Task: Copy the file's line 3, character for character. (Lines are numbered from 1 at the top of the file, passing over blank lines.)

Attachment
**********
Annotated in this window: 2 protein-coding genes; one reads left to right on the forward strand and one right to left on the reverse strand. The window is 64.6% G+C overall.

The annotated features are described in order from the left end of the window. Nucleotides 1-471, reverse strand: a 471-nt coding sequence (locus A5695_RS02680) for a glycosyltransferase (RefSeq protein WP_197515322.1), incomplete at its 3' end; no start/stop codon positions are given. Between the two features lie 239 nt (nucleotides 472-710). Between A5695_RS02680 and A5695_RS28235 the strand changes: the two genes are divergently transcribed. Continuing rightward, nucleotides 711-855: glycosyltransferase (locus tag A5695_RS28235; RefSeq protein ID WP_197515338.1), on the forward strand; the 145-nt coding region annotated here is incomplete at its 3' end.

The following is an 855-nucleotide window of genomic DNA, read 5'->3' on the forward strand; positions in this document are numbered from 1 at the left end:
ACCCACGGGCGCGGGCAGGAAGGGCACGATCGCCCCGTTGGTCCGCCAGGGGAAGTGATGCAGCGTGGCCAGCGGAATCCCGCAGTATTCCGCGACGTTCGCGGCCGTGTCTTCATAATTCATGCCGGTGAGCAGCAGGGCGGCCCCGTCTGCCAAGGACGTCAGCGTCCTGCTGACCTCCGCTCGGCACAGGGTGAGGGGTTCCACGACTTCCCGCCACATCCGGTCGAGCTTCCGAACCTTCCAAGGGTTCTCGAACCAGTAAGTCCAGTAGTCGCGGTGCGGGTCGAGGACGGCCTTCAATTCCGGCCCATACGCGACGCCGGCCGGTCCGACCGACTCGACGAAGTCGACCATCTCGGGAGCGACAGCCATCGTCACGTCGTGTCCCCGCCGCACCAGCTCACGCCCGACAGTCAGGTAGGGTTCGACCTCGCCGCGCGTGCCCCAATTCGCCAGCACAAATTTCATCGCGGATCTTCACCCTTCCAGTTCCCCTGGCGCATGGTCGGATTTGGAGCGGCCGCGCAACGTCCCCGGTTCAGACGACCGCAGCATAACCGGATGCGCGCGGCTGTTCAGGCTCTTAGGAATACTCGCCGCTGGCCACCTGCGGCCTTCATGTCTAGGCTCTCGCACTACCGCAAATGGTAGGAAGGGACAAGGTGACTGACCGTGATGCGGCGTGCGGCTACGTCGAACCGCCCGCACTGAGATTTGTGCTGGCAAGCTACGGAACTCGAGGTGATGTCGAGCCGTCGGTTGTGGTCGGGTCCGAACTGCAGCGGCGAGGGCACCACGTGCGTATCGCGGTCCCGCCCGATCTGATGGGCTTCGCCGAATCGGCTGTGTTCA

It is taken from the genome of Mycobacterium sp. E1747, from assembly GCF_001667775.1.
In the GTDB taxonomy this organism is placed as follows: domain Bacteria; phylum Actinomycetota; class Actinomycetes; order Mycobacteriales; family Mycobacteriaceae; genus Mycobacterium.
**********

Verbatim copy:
The following is an 855-nucleotide window of genomic DNA, read 5'->3' on the forward strand; positions in this document are numbered from 1 at the left end: